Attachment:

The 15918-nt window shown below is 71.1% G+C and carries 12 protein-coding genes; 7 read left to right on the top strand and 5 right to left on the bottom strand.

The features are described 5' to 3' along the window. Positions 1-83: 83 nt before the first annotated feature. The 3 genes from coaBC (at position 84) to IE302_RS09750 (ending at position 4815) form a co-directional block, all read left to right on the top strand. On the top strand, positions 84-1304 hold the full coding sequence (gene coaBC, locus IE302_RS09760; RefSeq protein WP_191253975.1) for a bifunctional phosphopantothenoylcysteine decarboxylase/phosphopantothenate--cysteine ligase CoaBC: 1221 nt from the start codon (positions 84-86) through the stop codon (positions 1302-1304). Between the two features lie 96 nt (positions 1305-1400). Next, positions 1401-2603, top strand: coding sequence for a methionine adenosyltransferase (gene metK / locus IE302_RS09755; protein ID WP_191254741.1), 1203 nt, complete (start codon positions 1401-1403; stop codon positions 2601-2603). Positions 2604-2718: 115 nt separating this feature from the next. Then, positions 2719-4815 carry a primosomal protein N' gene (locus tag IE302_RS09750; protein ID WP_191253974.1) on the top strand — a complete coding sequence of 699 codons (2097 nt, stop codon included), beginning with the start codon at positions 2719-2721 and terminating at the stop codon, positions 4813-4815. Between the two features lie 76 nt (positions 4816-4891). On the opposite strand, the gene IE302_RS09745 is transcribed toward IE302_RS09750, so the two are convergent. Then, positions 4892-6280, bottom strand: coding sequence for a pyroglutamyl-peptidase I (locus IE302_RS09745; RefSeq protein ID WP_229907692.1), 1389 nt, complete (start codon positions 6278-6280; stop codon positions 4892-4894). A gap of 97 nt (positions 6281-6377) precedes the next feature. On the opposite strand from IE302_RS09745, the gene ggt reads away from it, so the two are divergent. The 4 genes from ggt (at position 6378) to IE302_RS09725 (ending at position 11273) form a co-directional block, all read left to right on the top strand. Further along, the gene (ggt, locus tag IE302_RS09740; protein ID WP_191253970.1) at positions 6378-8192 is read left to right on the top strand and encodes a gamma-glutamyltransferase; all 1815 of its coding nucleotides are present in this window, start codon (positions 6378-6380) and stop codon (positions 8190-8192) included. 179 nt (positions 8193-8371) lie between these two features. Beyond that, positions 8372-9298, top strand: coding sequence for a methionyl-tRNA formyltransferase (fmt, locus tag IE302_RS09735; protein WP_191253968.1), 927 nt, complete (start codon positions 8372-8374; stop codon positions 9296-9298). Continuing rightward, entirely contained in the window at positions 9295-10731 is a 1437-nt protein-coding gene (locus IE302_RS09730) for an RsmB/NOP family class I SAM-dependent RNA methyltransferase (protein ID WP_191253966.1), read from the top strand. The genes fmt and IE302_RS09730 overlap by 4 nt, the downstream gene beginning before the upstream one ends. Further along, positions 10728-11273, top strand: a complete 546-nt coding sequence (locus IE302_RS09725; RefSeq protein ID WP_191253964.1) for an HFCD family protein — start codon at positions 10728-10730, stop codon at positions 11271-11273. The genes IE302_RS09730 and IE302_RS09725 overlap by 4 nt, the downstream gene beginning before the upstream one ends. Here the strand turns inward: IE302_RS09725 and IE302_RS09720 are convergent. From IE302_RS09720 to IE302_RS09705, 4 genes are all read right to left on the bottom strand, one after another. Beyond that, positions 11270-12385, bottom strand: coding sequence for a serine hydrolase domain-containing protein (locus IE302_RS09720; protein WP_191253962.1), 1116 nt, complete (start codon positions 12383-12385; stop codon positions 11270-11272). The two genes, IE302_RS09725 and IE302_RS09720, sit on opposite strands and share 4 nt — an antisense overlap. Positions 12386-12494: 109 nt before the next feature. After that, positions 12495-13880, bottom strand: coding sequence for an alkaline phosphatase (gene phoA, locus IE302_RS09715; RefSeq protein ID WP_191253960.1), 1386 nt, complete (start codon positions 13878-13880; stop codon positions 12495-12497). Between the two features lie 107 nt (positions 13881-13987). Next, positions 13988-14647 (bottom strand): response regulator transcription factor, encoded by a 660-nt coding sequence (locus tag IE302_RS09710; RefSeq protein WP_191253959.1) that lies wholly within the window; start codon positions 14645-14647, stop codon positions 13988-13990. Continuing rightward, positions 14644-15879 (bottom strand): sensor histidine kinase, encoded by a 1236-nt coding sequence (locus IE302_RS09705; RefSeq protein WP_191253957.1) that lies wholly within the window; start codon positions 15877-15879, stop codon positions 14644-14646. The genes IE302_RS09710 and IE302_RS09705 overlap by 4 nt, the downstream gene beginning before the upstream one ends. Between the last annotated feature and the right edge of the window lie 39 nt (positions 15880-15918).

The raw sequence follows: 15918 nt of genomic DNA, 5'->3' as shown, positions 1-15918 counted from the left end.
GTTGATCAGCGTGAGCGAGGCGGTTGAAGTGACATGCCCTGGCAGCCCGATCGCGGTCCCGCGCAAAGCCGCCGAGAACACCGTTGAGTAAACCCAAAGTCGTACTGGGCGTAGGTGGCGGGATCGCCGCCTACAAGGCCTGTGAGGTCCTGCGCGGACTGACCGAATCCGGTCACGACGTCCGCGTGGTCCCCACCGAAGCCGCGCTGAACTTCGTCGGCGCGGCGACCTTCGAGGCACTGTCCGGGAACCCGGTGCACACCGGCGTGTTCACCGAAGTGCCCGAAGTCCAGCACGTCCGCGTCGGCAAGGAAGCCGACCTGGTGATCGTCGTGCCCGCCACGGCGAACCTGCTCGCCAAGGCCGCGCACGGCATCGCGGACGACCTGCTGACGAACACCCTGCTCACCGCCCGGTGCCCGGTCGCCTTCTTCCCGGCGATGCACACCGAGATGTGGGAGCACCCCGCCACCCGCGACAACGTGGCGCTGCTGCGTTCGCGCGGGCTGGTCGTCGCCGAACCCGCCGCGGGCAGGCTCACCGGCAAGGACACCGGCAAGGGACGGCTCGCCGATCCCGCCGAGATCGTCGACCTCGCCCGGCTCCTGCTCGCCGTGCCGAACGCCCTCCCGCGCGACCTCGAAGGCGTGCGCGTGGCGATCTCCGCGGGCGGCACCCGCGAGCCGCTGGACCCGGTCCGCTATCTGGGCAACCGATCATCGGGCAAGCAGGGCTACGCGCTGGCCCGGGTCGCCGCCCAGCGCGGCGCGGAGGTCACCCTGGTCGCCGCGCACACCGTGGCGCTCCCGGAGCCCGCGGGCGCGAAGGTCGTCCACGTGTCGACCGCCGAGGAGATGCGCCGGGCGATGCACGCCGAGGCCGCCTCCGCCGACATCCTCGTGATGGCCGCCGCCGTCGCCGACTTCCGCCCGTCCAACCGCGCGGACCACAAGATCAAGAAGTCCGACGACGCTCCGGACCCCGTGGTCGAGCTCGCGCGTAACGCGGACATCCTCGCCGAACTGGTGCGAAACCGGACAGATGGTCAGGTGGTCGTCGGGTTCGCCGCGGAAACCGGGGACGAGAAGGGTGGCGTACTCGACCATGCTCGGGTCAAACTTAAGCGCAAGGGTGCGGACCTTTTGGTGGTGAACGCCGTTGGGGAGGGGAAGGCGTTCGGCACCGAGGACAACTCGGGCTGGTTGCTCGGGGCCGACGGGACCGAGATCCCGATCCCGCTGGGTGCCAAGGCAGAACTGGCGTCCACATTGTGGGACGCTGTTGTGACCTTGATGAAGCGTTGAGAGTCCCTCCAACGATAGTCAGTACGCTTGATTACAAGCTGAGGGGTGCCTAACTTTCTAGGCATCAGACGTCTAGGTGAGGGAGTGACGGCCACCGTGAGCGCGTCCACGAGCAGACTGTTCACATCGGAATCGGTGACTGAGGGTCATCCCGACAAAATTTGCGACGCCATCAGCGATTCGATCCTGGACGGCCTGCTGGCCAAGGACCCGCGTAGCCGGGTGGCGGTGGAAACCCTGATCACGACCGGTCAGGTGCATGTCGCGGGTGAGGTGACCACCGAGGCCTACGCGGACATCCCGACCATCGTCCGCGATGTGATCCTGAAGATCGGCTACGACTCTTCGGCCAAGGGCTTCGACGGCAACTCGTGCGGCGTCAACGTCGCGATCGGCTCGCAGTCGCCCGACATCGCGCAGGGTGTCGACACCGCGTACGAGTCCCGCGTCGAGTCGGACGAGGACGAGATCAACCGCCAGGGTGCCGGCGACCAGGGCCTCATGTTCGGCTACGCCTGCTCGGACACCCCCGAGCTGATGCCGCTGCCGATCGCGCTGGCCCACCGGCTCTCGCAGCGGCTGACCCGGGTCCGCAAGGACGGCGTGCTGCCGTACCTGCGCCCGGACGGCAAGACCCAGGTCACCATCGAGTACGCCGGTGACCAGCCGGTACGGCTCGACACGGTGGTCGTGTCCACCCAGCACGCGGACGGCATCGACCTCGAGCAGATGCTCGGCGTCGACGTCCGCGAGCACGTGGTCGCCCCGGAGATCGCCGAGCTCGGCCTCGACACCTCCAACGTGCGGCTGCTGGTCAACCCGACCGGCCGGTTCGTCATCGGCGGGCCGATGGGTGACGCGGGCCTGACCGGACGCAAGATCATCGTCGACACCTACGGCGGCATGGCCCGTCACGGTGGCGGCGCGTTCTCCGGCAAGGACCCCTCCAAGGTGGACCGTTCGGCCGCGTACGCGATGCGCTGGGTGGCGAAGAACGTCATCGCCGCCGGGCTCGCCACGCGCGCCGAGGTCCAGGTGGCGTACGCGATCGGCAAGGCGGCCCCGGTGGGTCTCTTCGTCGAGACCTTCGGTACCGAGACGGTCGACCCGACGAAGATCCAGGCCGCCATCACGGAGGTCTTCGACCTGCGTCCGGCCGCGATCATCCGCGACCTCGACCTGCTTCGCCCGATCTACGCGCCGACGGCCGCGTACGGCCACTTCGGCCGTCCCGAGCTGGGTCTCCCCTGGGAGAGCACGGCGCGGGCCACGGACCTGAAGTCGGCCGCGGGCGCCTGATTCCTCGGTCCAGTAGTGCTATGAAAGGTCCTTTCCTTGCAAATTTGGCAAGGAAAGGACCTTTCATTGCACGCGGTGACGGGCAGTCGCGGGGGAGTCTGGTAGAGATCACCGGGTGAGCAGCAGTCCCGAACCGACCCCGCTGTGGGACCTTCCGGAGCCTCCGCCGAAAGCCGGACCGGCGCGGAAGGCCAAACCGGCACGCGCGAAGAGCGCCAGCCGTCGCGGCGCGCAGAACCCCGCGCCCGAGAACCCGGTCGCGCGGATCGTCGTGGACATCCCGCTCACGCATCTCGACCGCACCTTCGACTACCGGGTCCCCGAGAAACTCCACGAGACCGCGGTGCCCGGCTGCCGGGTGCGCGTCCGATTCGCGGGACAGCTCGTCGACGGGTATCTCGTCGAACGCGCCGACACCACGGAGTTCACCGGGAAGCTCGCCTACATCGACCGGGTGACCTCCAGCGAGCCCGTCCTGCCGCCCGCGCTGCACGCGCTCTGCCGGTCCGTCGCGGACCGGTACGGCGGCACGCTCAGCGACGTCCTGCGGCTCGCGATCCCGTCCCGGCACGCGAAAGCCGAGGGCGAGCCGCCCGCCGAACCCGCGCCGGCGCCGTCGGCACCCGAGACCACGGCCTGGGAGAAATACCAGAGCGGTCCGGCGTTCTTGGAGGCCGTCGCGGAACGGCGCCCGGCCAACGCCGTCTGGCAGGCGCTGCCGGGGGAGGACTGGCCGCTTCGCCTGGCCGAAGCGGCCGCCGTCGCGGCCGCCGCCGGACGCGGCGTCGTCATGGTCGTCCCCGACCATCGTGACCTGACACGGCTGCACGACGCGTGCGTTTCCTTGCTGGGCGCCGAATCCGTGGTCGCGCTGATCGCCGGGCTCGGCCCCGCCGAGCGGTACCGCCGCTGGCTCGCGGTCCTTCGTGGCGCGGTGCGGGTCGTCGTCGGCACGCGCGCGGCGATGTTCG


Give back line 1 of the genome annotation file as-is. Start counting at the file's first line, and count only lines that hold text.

The 15918-nt window shown below is 71.1% G+C and carries 12 protein-coding genes; 7 read left to right on the top strand and 5 right to left on the bottom strand.